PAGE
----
A contextual encoding model for human ECoG responses to a spoken narrative
Kristijan Armeni, Christopher Honey, Johns Hopkins University, United States; Tal Linzen, New York University, United States
Posters 1 Poster
Pacific Ballroom H-O
Thu, 25 Aug, 19:30 - 21:30 Pacific Time (UTC -7)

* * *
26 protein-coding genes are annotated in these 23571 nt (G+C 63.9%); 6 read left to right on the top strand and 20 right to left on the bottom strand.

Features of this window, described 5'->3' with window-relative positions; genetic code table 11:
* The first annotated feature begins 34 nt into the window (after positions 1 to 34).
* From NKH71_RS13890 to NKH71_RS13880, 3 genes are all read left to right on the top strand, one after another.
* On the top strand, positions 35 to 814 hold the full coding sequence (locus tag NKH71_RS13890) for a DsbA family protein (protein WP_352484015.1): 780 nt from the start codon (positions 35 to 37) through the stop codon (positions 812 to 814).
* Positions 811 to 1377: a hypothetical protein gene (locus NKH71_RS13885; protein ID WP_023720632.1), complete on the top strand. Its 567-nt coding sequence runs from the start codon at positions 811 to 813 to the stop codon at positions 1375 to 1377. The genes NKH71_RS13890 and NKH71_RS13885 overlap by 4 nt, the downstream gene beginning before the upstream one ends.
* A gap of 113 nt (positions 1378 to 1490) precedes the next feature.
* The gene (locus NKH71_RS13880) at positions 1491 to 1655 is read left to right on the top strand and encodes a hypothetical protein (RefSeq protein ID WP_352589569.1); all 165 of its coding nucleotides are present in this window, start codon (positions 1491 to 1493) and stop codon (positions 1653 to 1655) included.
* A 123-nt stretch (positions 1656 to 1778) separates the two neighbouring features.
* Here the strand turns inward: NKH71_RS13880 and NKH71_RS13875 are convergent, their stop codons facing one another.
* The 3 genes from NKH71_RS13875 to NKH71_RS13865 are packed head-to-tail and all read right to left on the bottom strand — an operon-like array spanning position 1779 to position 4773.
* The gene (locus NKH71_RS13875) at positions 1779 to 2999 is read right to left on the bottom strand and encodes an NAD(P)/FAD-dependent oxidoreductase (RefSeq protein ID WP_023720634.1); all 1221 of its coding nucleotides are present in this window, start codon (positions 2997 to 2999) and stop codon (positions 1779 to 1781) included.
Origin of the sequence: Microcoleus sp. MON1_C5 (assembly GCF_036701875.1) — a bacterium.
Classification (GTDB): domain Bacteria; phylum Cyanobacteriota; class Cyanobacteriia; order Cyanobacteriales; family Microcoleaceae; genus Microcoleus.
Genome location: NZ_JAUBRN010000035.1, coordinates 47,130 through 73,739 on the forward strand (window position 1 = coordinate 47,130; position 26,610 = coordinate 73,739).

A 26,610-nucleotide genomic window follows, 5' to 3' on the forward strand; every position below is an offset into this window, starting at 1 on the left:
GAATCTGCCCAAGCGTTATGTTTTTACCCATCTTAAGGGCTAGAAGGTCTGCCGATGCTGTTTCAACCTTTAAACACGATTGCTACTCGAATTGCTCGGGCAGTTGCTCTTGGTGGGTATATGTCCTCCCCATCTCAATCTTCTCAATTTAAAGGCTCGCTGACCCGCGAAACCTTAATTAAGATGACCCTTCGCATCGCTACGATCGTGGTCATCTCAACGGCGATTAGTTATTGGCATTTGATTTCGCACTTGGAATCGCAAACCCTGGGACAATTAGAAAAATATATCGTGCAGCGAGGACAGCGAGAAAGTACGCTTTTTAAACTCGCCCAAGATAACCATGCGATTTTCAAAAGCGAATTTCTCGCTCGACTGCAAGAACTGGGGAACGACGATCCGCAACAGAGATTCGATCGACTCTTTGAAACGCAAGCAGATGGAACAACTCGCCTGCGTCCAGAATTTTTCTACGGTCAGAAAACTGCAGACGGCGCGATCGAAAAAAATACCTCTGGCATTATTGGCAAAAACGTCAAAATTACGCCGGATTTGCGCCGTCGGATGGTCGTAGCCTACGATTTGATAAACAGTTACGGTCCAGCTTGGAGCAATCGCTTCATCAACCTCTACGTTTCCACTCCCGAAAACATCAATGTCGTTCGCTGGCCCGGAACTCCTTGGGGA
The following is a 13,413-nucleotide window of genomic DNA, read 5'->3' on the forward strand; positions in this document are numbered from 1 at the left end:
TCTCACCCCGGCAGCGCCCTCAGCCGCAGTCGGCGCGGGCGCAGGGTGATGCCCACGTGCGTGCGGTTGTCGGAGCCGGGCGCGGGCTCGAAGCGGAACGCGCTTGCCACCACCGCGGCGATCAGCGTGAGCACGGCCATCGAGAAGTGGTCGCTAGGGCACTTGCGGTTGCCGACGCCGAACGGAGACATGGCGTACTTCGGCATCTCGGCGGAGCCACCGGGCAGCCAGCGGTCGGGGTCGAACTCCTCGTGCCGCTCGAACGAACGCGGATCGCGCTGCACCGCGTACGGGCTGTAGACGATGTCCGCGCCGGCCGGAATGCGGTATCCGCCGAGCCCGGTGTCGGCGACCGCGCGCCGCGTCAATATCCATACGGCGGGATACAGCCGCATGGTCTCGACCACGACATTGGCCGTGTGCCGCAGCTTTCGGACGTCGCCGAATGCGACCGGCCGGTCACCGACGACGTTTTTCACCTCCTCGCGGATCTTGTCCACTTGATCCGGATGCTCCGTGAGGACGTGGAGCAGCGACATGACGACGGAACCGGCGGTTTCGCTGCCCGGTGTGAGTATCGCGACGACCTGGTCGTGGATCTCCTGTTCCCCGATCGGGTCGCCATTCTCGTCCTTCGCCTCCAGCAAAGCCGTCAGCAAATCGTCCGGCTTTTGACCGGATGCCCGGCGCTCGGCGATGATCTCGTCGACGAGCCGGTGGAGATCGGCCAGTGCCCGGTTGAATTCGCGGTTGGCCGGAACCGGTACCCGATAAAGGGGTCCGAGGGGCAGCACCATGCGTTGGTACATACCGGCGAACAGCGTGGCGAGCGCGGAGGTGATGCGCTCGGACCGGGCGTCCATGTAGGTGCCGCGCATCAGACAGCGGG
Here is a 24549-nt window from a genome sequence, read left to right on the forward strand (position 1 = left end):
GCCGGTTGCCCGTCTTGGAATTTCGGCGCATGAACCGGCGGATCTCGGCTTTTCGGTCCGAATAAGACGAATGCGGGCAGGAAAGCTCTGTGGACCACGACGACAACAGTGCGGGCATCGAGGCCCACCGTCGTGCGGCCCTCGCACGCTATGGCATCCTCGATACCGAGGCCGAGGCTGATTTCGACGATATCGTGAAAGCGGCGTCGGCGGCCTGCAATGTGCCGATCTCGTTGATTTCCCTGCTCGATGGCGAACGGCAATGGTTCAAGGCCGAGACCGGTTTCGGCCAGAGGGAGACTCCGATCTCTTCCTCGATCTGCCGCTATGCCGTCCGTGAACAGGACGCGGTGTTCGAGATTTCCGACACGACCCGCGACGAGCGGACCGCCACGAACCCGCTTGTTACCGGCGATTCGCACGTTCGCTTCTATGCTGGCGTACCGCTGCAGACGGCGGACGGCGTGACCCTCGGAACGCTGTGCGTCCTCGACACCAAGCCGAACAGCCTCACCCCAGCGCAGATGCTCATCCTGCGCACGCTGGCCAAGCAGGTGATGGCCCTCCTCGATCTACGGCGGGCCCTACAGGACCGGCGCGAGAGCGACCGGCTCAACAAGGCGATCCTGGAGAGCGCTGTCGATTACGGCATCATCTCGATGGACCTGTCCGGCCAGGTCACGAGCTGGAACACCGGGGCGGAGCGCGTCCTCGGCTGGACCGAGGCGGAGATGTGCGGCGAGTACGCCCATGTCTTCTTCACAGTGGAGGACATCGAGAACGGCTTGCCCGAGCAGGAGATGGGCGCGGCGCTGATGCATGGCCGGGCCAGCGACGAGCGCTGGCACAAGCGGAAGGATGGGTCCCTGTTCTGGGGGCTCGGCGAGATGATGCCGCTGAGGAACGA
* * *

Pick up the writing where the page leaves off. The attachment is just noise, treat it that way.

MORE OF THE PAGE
Language understanding depends on context at multiple levels of linguistic granularity. How does this context-dependence differ across different cortical regions supporting language processing? Recently, it has been shown that electrophysiological responses to narrative stimuli can be predicted by contextualized word vector representations extracted from next-word prediction models. Here, we set out to apply and extend this approach within an electrocorticography (ECoG) dataset of 9 participants listening to a 7-minute narrative. For each word in the story, we predicted the neural response based on: (i) sensory features; (ii) non-contextualized word vectors; and contextualized word vectors with context scrambled at the word, sentence and paragraph levels. We show that contextualized embeddings, on average, are better predictors of broadband high-frequency (70+ Hz) power responses compared with non-contextualized embeddings. Moreover, the improved encoding performance of contextualized embeddings specifically depended on the preceding context being provided intact to the model. These initial results provide the basis for mapping the timescale of context-dependence (word, sentence, and paragraph level) for each intracranial site across the cortical surface.